Fairfield School Budget Presented to Boards of Selectmen, Finance

Earlier this month, Superintendent Dr. David Title discussed the district's proposed budget, the first of two hearings before the Boards of Selectmen and Finance vote on the budget in late March.

The Board of Education’s was in the hot seat earlier this month during a budget hearing before the Boards of and

The proposal brought before the boards is “the lowest we’ve brought forward in recent years,” Chairman Pamela Iacono said. She added that she asked the Central Office to look back at the last 10 or so years of budget proposals.

Last year’s proposed budget by the Board of Selectmen, the finance board, and the RTM.   

First Selectman Michael Tetreau added that $600,000 could be trimmed from the budget, thanks to a change in the required contribution amount recommended by the district’s pension board. This decision came after the school board’s adoption of the budget in January.

Such a cut reduces the budget from a 2.6 percent increase over the current fiscal year’s budget to a 2.1 percent increase.

One resident felt that cut wasn’t fair and questioned the timing of the pension board meeting.

Suzanne Miska of Ryegate Road told the Boards of Finance and Selectmen that she would have liked to see the budget go back to the school board following the discovery of pension savings so the board could allocate the money elsewhere in the budget.

The pension board met on Feb. 8, Tetreau said -- two weeks after the budget was adopted. “It wasn’t intentional to hold that back.”

Title added that the cut doesn’t affect programming, services, or class size.

Other areas of the budget that were questioned at the hearing included:

  • Transportations costs, which increased by 8 percent in the 2012-13 proposed budget: 2012-2013 is the end of a five-year contract with First Student, the bus company the district uses, Title said. Each year of that contract came with a 3 percent contractual rate increase. Other costs include the addition of buses to accommodate grandfathering, plus the addition of bus routes. Once grandfathering is complete, the bus fleet will be reduced by six or seven buses, according to Title. “We’ll see savings.”
  • Custodial Overtime: Overtime for custodians is included in the part-time salary line item, since it’s not apparent when the budget is compiled how much overtime a particular custodian will work. Reasons for cost increase include the use of buildings for which the district is not reimbursed (for example, town meetings held in the Central Office building); contract increases (this particular contract is up for negotiation now); getting the schools ready to open at the end of the summer; and snow removal/storm cleanup, which Title said costs $75,000-85,000 a year. “There’s almost nothing you can do about that.” Title said that the district is looking into cost-cutting strategies, like completely shutting down all the schools during the week between Christmas and New Year to save on maintenance and electricity.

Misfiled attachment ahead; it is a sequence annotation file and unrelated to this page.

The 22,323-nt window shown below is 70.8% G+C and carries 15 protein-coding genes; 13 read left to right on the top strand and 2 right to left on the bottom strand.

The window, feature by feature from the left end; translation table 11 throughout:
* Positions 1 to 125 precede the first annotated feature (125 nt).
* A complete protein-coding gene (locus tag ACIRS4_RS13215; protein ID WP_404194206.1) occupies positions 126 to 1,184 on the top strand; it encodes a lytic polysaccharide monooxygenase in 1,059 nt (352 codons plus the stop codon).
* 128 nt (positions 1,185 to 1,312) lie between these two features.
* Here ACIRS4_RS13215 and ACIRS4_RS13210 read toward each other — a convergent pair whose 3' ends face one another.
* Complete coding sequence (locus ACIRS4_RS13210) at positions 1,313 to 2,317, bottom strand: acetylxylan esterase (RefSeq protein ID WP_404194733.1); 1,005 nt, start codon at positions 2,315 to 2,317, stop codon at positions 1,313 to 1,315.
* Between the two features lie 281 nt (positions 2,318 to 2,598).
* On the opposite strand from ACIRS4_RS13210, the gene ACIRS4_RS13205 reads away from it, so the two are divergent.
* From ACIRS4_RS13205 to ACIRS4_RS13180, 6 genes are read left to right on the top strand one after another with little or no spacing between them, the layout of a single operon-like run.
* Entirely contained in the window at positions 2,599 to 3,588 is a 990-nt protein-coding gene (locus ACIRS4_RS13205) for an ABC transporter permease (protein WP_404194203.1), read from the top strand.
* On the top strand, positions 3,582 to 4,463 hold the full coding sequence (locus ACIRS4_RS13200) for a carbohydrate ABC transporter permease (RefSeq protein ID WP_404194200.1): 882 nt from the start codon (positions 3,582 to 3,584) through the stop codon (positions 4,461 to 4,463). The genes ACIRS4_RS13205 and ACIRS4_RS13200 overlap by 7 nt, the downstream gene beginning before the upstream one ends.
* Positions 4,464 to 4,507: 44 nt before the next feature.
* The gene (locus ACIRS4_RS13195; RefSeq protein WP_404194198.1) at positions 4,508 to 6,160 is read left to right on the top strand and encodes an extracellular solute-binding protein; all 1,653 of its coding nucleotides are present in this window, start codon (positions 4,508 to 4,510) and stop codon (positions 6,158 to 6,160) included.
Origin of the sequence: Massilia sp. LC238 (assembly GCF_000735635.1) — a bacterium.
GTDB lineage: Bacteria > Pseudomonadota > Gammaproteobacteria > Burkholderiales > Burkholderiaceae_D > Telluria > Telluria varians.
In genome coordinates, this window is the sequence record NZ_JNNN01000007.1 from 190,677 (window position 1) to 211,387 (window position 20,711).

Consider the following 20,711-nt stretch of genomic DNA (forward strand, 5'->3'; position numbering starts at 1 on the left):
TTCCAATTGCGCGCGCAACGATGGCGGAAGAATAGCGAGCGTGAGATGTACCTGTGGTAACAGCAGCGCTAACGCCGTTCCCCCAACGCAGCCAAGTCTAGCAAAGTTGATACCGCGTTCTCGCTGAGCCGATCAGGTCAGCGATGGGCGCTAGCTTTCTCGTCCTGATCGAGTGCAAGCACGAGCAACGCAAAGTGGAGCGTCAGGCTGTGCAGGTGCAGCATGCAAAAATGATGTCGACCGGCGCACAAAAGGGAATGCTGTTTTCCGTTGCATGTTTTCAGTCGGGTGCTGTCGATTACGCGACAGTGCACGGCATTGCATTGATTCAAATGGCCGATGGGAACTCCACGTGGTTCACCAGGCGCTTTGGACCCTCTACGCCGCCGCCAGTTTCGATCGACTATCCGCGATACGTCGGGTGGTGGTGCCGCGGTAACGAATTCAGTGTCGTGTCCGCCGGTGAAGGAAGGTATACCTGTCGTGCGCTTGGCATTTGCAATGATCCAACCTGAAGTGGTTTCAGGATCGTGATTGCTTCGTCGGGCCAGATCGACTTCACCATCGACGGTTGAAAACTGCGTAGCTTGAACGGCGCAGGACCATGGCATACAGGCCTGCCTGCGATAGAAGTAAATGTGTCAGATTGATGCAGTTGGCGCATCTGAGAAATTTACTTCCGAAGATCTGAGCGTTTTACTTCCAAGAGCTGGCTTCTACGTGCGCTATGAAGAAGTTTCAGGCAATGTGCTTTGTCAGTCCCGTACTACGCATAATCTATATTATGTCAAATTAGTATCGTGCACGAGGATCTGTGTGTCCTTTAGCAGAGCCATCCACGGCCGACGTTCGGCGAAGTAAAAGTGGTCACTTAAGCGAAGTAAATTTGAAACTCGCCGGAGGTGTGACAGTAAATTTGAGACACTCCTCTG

• Building Envelope Preventive Maintenance: According to the budget book, this account is historically underfunded, and the district has been facing a larger amount of repairs, fixes, and building façade upkeep. The school budget requests a $55,000 increase for this account, bumping it up from $85,000 to $125,000. District Director of Operations Tom Cullen said there were problems with caulking (part of the “building envelope”) used in schools like McKinley, and they’re “not getting the life that the old caulking did.”
  • Staffing changes: The proposed budget includes a shift of teachers from elementary school to high school positions, as there's a projected increase of 117 high students for the next school year's enrollment, and a decrease in elementary school enrollment. "We're a labor-intensive business," Title said. "New kids means more staff." Another change in staffing includes decreasing the number of paraprofessionals in the special education departments and upping the number of certified fulltime teachers, .

The school budget faced mix public comment. Meredith McCormack, PTA budget representative for Sherman School, said she felt Title did a good job of balancing increases with offsets in savings.

“It’s a well thought-out budget in light of today’s economic times,” she said. “Please support it as is; we can’t take anymore cuts.”

RTM member Carolyn Richmond, R-1, relayed a message from her constituents to the Boards of Finance, Selectmen, and Education: “Do not increase the budget. Do not increase our taxes.”

The on the Board of Education’s budget is March 12. The board has uploaded an online version of its complete budget proposal on the district’s website.


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